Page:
Informatica and the buyout - Informatica is going private – what does that mean?
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Last month Informatica announced that it intends to go private, via a leveraged buyout (LBO), later this year. Assuming that this goes ahead, what are the implications?
It is worth, first of all, considering why an organisation would privatise itself or, turning that question around, why a private equity company would want to acquire a public company. There are a number of reasons. The first is that the company is in financial difficulty (think ASG, which recently emerged from Chapter 11 under new owners), second is that the company has great technology but can’t market its way out of a paper bag (think TIBCO), the third is that you were the founder of the company – which you floated – but can’t let go (think Michael Dell), the fourth is that you need time to reinvent and restructure your company and products free from the demands of quarterly reporting, and the fifth is that it is all about profit for the investors.
Informatica is clearly not in any of the first three categories so the question is whether it is in the fourth or fifth – or both – they are not mutually exclusive. Moreover, there is nothing wrong with making profits if, and it’s a big if, that is not at the expense of customers.
So, does it make sense that Informatica might want to restructure? If you think about Informatica’s portfolio of products it has a lot of historical on-premise data integration and data governance software and, on the other hand, it has moved successfully into the cloud as well as introducing new products in areas such as data preparation and security. In particular, how do you preserve the legacy cash cows (notably PowerCenter) while exploiting the cloud? The sales model (licensing vs rental) is different and so are the margins. The danger is that the latter subsumes the former. So, yes, there is a potential and valid argument in favour of some sort of re-structuring.
The other issue that concerns me is the LBO itself. According to an article by Reuters (http://www.reuters.com/article/2015/04/24/private-equity-loans-idUSL4N0XL5U620150424) banks are providing $2.625 billion of long-term debt finance to enable the LBO (out of a total of $5.3 billion). By any standards that’s a lot of money. Moreover, this is what is known as a “criticised loan” under the Lending Leverage Controls (LLC) that were introduced last year, in that the ratio of loan to EBITDA for the previous 12 months exceeds six. This is worrying. On the other hand I suppose you could argue that Permira and CPPIB (the buyers) could have gone for even more leverage.
Ultimately, the private equity investors are going to want to get their money back and make a profit and to do that they must sell to a third party or re-float. Undoubtedly, what emerges will be different from the company we see today. The question is: will it still be one company? There has to a significant possibility that it won’t be, that parts of the company will be sold off as independent entities. And if that happens then the most likely thing is that there would be one organisation focused on what are effectively the cash cows in Informatica’s business and a second and possibly third that are focused on cloud and new technology areas. Except that there is a problem here: Informatica has made much of the fact that its Vibe engine is at the core of (almost) all of its products which means that, at the least, there will remain strong technological links across whatever emerges in the way of companies and corporations, or perhaps Vibe will be developed as a further independent entity, licensing its engine to the other organisations.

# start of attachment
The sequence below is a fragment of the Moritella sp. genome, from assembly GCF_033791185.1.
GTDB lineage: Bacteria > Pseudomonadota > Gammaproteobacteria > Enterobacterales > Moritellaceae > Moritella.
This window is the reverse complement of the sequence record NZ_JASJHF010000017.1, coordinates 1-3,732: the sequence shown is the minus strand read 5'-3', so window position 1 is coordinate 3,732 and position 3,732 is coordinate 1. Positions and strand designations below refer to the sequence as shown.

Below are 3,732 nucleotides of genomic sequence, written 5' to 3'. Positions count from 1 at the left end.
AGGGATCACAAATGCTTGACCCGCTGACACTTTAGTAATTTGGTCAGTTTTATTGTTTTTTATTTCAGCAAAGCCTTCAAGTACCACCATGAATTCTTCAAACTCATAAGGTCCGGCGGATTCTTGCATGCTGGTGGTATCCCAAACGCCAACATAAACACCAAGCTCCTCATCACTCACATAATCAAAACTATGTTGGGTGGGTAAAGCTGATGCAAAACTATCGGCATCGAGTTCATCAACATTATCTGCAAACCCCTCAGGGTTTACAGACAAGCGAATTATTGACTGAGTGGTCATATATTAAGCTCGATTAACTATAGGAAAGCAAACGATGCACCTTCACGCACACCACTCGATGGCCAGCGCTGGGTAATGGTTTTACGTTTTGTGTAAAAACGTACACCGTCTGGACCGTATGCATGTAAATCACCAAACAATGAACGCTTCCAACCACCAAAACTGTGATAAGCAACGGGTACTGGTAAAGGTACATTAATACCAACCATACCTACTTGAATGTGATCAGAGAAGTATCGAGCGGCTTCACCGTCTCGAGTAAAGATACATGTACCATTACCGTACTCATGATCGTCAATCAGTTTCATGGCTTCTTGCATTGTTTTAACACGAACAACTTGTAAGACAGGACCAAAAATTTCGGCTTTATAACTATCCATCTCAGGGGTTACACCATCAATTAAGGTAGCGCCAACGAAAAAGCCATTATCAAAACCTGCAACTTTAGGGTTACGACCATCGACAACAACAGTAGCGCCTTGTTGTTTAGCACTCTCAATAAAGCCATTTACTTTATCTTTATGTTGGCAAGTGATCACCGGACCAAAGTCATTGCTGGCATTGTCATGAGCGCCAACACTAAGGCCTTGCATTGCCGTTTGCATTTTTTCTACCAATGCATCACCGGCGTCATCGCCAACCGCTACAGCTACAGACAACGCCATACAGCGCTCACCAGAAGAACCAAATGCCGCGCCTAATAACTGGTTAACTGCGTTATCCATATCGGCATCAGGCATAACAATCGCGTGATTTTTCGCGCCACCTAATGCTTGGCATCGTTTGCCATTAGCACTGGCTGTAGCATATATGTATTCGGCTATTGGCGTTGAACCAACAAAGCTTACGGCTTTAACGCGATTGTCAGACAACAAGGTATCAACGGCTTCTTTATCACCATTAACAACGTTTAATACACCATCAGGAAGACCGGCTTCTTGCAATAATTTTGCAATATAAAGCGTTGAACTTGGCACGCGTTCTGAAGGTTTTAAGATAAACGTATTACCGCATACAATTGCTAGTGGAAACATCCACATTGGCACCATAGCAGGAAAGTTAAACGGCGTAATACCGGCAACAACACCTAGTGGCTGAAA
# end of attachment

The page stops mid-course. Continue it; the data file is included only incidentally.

All this is speculation of course. What I am sure about is that this creates uncertainty and, at worst, fear. Both existing customers and potential users of traditional Informatica products such as PowerCenter may be concerned that R&D will be more focused on cloud-based and other new solutions at the expense of those that are already existing. In any case, uncertainty is bad for business: if you are looking for some sort of solution within Informatica’s area of expertise, and it’s a close call between Informatica and a third party, then you’re likely to go with the latter precisely because there must be concern about how this will all pan out. It’s possible, for example, that some products will be deprecated or sold off. Worse, this uncertainty isn’t going to go away anytime soon: no doubt the hubbub will die down once the LBO is completed but until clear plans are laid out by the investors, competitive vendors will point to the sorts of concerns I have raised here, and that will be bad for Informatica’s business.
The bottom line is that you can’t be sure that the Informatica we have all known and loved will still be the same in a few year’s time. While Informatica made reassuring noises at its recent Informatica World conference (see http://www.bloorresearch.com/blog/im-blog/2015/5/informatica-conference-update/) there is not a lot it can say at this point in time and there must be a significant chance that Informatica will cease to resemble its current self at some point in the future. What we can’t be clear about is what it will look like. The sooner we know what is going to happen the better, but I actually expect that information later rather than sooner.